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In this week's bottom line - 16 November 2021
Last week, on 11 November 2021, our Minister of Finance, Enoch Godongwana, delivered his maiden “Mini Budget” (Medium Term Budget Policy Statement). We look at some of the highlights.
THE BOTTOM LINE
Contributed by Gielie Fourie
Finance Minister Enoch Godongwana delivered a very interesting maiden Budget Speech on 11 November 2021. The minister said: “The task of growing our economy requires that we work together as South Africans; single-minded in our understanding that working alone none of us can achieve the desired results.” The minister added: “A fast-growing economy will allow for greater revenue collection, making it possible for more comprehensive responses to the challenges we face.” We look at some of the highlights of the budget.
Main Budget Deficit: The budget deficit is forecast at 7.8% of GDP for the fiscal year to end – March 2022 – down from the 9.3% projected in February 2021. The revenue for this year is expected to exceed the target set in the February budget by R120.3 billion. This is thanks to our mines benefitting from high commodity prices. Edward Kieswetter, commissioner of SARS, is delighted that these funds will not be used to fund expenses, but rather to narrow the budget deficit. The corporate tax rate may be lowered to 27% in February 2022, which will lower tax revenue. Despite this, Treasury is expected to have a primary surplus by 2024 to 2025. Fiscal consolidation is well on track. Cosatu demanded an enormous stimulus package like that of pres. Biden of the US. The minister stood his ground and did not give in to their demand.
Debt-to-GDP: The debt-to-GDP profile is expected to lift from 69.9% in FY21/22 and peak at 78.1% in FY25/26. While this is an improvement from the February budget (in level terms), we note that the peak for the year remains unchanged. The overall debt trajectory is primarily lower due to new nominal GDP from the recent rebasing and benchmarking cycle. Currently, 21c of every R1 in revenue collected is used to pay interest.
Low economic growth: For the 2021 fiscal year, the economy is expected to grow by 5.1%, after experiencing a Covid-induced 6.4% decrease in 2020. The economy is expected to grow by an average of 1.7% over the next three years. This low growth reflects structural weaknesses such as insufficient electricity supply. Unfortunately, Eskom is not getting any help. Critics remarked that this is a big mistake. Loadshedding inhibits economic growth. The minister should have helped Eskom, but he alluded that in the future, state-owned entities (SOE’s) will no longer be bailed out. Still, R9 billion has been allocated to Denel to settle guaranteed debt. Following the crime that came from the July unrest and the toll it took on the long-term economic development, more funds were also allocated towards the South African National Defence Force and the SA Police Services. Fifty-five new infrastructure projects were identified which require an additional R441 billion. Where are they going to get electricity? Starting so many new projects while electricity supply is under pressure does not make sense.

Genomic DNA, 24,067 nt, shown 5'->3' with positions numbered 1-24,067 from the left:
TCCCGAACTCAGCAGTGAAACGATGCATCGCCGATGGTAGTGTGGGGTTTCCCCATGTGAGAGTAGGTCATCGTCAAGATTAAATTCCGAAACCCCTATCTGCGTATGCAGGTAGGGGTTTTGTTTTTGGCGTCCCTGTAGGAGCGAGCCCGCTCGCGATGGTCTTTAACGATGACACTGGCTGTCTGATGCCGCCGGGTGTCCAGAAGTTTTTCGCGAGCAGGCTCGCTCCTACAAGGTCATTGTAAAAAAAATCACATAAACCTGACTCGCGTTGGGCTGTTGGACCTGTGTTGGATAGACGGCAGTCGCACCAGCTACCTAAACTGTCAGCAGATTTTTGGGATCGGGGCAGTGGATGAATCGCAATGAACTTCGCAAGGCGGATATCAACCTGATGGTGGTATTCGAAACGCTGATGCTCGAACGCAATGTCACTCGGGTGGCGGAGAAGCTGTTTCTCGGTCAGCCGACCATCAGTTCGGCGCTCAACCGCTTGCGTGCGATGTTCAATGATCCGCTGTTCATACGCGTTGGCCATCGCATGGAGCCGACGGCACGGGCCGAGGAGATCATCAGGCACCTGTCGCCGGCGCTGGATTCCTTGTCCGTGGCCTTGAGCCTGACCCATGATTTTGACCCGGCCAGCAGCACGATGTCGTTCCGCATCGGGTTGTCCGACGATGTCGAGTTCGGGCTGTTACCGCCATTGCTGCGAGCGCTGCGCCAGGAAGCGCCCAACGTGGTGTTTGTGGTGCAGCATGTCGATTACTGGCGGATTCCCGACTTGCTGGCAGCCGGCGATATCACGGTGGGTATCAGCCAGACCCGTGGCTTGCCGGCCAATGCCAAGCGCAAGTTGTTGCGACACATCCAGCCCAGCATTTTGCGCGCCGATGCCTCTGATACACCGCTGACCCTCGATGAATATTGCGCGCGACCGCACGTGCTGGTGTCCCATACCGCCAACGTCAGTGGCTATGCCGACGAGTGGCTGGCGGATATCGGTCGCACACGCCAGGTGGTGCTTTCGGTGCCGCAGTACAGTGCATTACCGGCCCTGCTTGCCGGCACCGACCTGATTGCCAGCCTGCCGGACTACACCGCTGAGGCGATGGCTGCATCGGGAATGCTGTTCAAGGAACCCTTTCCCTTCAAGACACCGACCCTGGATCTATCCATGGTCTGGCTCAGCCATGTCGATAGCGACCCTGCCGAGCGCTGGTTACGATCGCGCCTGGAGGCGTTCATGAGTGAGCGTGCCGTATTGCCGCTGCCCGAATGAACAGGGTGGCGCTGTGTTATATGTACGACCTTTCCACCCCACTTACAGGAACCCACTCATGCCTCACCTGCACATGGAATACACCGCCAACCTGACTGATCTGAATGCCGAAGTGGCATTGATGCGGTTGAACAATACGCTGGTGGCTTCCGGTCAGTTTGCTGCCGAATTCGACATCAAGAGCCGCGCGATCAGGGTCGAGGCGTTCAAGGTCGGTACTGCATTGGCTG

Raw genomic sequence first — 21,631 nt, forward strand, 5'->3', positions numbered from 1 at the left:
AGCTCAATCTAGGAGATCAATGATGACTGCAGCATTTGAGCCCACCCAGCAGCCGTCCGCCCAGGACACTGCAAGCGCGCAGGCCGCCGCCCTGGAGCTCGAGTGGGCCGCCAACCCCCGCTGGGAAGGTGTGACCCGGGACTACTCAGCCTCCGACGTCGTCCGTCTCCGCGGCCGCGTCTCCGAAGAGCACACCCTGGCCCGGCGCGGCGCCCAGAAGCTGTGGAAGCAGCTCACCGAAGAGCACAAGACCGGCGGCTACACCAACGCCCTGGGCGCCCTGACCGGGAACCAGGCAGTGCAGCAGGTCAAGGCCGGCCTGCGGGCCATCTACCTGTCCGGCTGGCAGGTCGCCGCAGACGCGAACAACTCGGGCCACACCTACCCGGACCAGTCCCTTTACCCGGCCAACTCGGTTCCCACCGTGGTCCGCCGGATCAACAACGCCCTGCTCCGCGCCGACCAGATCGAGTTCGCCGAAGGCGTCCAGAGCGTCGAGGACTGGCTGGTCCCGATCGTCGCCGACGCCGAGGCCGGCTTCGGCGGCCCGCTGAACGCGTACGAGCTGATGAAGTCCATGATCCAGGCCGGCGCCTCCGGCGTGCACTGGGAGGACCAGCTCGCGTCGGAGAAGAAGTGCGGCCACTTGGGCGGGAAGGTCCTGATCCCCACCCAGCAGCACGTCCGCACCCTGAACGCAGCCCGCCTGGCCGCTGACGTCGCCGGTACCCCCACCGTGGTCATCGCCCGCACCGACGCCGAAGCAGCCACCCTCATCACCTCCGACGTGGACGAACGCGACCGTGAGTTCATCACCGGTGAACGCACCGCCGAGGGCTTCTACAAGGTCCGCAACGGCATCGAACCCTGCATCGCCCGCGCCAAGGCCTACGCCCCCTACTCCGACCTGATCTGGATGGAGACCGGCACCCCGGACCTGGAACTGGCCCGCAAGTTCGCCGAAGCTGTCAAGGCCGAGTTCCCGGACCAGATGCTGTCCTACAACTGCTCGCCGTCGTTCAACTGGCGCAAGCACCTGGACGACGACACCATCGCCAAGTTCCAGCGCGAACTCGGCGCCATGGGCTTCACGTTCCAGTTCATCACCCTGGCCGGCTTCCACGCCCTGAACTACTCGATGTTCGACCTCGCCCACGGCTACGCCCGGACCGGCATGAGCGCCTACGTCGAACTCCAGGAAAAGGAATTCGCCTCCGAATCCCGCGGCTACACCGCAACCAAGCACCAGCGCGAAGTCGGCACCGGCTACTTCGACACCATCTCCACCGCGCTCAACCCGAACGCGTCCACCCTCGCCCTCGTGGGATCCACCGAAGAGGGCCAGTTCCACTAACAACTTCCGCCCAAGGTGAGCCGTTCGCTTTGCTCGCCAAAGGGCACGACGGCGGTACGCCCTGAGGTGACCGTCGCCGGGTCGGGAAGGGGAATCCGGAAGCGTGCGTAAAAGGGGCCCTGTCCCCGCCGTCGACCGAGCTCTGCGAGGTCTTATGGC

Social Welfare and Covid-19: Recommendations to supplement social welfare expenditure will be determined by the fiscal position in February 2022. No reference was made to a Basic Income Grant (BIG) at all. The minister warned that our total spending on the social grants is very high. The R350.00 per month Social Relief of Distress (Covid) grant for 9.5 million people will come to an end in March 2022. He added: “Today, 27.8 million people are social grant recipients. This accounts for 46% of our population. Total social security spending for 2021/22 is R1.1 trillion.” Admittedly, we have one of the highest unemployment figures in the world, but we simply cannot afford a BIG with our small tax base. The minister reiterated that boosting the economy will be the best option to address unemployment. To overcome the social and economic impact of Covid, non-interest spending will be increased by R59.4 billion. The government plans to spend R3 billion on vaccine purchases.
Retirement Reforms: In terms of retirement reforms, a proposal has been made to introduce a “two-pot” system, whereby an individual will have access to the contribution in one pot and the other pot will be saved until retirement.
Compensation of employees: Relative to the February budget, the wage bill was revised higher by R15.3 billion in FY21/22 and by R9.2 billion in FY22/23, but R3.2 billion lower in FY23/24. This means that compensation of employees should fall from its peak of 36.5% of total spending to 30.6% by FY24/25. Positively, a comprehensive public-sector renumeration strategy is being developed, which should provide more certainty on the wage bill trajectory.
Conclusion: The MTBPS is still committed to fiscal consolidation and debt stabilisation. Nevertheless, there are execution risks – the expenditure estimates appear ambitiously low given the fragile economic recovery, the country’s history of fiscal slippage, the financial position of public institutions and worsening poverty and inequality. Furthermore, curbing the public wage bill will be challenging ahead of the national government elections in 2024, and in the context of the recent local government election outcomes. As such we expect that the fiscal consolidation shown in the MTBPS will not fully materialise in the absence of a positive GDP growth surprise.
*All writers’ opinions are their own and do not constitute investment recommendations or financial advice. Speaking to a qualified wealth and investment professional is crucial before making financial decisions.
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